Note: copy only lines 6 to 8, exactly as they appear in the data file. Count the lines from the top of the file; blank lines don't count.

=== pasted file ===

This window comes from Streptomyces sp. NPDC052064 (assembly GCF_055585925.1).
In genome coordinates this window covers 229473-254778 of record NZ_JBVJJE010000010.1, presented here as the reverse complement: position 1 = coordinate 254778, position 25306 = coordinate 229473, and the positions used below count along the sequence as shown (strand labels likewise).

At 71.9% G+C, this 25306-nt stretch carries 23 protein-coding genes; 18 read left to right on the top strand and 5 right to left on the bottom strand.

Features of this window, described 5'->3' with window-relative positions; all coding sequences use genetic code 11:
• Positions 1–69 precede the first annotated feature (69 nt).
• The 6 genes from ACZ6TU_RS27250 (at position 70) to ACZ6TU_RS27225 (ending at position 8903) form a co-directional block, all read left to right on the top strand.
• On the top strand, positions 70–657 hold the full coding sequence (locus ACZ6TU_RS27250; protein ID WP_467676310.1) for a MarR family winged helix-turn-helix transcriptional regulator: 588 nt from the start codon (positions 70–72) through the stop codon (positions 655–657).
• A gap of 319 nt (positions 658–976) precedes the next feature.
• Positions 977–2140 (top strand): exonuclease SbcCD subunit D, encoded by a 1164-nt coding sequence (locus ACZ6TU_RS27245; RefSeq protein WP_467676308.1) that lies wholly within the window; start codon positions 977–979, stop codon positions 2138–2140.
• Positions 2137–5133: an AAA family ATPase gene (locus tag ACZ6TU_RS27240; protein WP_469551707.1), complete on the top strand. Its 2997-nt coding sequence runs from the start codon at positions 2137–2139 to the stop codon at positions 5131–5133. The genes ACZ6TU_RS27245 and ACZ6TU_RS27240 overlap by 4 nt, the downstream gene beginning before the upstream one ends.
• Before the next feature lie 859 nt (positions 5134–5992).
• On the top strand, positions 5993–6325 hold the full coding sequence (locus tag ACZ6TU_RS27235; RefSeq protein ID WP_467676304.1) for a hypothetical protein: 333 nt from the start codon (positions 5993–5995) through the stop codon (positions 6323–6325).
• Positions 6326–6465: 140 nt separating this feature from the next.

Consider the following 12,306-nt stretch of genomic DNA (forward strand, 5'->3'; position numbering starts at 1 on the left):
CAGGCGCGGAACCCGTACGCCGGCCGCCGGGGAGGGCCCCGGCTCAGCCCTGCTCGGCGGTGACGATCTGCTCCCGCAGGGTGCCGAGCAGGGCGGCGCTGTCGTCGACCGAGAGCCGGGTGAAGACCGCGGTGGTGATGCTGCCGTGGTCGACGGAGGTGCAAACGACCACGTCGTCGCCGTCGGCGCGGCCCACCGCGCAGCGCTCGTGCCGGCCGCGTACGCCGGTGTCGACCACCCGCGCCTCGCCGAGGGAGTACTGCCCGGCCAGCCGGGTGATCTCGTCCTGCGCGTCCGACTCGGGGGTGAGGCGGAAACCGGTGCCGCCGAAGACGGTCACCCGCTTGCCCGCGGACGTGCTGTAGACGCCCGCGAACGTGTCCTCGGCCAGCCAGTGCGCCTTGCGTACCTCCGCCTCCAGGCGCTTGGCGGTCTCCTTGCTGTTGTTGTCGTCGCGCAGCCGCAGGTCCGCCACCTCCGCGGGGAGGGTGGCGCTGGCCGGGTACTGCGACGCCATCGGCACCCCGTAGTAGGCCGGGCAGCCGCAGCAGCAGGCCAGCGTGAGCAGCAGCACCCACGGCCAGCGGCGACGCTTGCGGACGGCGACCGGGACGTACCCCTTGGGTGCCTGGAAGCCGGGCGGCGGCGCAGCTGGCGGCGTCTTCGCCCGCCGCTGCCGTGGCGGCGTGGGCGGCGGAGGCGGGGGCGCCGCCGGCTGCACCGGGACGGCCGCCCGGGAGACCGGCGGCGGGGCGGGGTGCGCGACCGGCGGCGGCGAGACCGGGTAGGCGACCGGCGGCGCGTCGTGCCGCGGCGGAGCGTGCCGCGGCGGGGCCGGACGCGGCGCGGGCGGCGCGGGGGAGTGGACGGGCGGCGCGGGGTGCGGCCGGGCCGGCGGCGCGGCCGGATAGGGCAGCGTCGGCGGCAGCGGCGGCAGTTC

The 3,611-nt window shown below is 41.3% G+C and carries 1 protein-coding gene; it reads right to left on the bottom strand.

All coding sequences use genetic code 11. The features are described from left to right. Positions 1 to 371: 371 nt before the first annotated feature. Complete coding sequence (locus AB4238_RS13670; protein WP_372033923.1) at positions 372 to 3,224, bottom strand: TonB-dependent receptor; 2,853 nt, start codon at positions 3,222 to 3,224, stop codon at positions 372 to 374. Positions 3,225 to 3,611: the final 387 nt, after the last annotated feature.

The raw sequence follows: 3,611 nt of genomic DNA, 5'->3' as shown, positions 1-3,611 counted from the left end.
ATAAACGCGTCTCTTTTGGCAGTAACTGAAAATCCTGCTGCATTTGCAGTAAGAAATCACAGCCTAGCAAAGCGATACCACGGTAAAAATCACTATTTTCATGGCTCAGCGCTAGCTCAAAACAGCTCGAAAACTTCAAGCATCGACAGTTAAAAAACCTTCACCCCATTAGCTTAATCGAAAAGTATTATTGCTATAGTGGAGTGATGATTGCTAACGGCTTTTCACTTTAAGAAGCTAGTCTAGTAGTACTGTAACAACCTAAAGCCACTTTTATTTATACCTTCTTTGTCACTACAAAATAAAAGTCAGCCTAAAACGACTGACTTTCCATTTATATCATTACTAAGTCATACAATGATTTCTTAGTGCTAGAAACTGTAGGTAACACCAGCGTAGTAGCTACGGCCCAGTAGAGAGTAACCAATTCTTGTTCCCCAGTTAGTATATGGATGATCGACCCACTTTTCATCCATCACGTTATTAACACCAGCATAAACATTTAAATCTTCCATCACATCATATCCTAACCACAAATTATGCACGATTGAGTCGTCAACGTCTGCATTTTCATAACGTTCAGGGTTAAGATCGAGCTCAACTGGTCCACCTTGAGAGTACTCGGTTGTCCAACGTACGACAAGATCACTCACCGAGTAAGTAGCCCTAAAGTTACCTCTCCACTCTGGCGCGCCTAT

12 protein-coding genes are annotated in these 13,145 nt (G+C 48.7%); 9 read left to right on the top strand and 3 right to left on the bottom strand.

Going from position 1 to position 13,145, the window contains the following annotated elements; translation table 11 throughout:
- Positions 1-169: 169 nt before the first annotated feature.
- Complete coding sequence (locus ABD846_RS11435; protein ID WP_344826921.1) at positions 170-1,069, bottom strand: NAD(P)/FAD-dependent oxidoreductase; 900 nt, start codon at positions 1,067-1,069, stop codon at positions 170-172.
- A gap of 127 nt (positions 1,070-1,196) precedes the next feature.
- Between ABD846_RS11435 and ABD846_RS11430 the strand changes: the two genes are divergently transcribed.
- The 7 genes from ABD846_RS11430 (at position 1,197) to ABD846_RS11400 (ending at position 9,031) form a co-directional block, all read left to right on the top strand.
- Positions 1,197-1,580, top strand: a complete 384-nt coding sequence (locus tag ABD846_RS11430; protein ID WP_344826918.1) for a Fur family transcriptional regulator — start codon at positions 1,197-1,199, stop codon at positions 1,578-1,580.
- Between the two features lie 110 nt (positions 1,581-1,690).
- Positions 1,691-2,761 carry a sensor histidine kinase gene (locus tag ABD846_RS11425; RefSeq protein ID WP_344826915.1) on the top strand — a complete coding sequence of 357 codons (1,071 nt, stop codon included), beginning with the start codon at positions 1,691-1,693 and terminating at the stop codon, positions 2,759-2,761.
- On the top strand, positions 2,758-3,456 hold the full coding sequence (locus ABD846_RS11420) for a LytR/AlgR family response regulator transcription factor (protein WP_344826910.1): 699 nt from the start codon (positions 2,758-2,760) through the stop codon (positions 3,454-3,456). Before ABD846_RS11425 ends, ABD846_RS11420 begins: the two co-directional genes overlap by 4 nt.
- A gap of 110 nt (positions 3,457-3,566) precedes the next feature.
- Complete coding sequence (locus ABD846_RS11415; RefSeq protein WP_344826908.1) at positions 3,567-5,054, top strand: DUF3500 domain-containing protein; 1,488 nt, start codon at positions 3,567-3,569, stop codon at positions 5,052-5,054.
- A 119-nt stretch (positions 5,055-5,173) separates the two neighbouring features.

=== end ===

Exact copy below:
• The 6 genes from ACZ6TU_RS27250 (at position 70) to ACZ6TU_RS27225 (ending at position 8903) form a co-directional block, all read left to right on the top strand.
• On the top strand, positions 70–657 hold the full coding sequence (locus ACZ6TU_RS27250; protein ID WP_467676310.1) for a MarR family winged helix-turn-helix transcriptional regulator: 588 nt from the start codon (positions 70–72) through the stop codon (positions 655–657).
• A gap of 319 nt (positions 658–976) precedes the next feature.